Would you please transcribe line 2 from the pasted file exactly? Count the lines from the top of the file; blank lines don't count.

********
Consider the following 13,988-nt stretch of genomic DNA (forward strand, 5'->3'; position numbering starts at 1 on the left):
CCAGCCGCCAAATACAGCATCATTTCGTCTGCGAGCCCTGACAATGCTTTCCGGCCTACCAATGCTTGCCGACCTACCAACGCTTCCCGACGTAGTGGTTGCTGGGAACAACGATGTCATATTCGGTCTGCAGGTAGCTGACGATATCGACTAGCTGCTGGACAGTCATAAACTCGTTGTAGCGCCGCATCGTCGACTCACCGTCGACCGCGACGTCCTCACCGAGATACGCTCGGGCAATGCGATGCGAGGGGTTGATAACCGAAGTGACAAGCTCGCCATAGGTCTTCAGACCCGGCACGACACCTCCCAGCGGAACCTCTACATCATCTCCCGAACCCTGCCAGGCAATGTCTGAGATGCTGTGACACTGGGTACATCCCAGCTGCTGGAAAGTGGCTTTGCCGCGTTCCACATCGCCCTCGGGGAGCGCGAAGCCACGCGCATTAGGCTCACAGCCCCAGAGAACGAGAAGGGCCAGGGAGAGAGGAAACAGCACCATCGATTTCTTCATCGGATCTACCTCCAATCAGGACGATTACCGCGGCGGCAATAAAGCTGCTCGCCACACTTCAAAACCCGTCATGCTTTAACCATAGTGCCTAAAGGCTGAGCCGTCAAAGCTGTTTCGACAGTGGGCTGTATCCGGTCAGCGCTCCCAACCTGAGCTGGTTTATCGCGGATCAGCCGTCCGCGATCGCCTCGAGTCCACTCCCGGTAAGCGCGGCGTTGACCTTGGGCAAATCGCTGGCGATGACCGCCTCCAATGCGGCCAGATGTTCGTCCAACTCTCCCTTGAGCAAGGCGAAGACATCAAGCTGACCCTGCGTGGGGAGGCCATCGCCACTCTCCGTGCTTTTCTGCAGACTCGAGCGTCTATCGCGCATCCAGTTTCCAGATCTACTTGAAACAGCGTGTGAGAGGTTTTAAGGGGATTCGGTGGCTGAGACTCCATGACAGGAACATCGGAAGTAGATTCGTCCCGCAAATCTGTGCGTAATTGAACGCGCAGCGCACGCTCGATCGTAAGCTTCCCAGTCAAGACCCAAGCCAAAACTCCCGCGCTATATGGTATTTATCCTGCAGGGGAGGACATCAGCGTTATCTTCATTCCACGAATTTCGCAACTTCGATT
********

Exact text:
CCAGCCGCCAAATACAGCATCATTTCGTCTGCGAGCCCTGACAATGCTTTCCGGCCTACCAATGCTTGCCGACCTACCAACGCTTCCCGACGTAGTGGTTGCTGGGAACAACGATGTCATATTCGGTCTGCAGGTAGCTGACGATATCGACTAGCTGCTGGACAGTCATAAACTCGTTGTAGCGCCGCATCGTCGACTCACCGTCGACCGCGACGTCCTCACCGAGATACGCTCGGGCAATGCGATGCGAGGGGTTGATAACCGAAGTGACAAGCTCGCCATAGGTCTTCAGACCCGGCACGACACCTCCCAGCGGAACCTCTACATCATCTCCCGAACCCTGCCAGGCAATGTCTGAGATGCTGTGACACTGGGTACATCCCAGCTGCTGGAAAGTGGCTTTGCCGCGTTCCACATCGCCCTCGGGGAGCGCGAAGCCACGCGCATTAGGCTCACAGCCCCAGAGAACGAGAAGGGCCAGGGAGAGAGGAAACAGCACCATCGATTTCTTCATCGGATCTACCTCCAATCAGGACGATTACCGCGGCGGCAATAAAGCTGCTCGCCACACTTCAAAACCCGTCATGCTTTAACCATAGTGCCTAAAGGCTGAGCCGTCAAAGCTGTTTCGACAGTGGGCTGTATCCGGTCAGCGCTCCCAACCTGAGCTGGTTTATCGCGGATCAGCCGTCCGCGATCGCCTCGAGTCCACTCCCGGTAAGCGCGGCGTTGACCTTGGGCAAATCGCTGGCGATGACCGCCTCCAATGCGGCCAGATGTTCGTCCAACTCTCCCTTGAGCAAGGCGAAGACATCAAGCTGACCCTGCGTGGGGAGGCCATCGCCACTCTCCGTGCTTTTCTGCAGACTCGAGCGTCTATCGCGCATCCAGTTTCCAGATCTACTTGAAACAGCGTGTGAGAGGTTTTAAGGGGATTCGGTGGCTGAGACTCCATGACAGGAACATCGGAAGTAGATTCGTCCCGCAAATCTGTGCGTAATTGAACGCGCAGCGCACGCTCGATCGTAAGCTTCCCAGTCAAGACCCAAGCCAAAACTCCCGCGCTATATGGTATTTATCCTGCAGGGGAGGACATCAGCGTTATCTTCATTCCACGAATTTCGCAACTTCGATT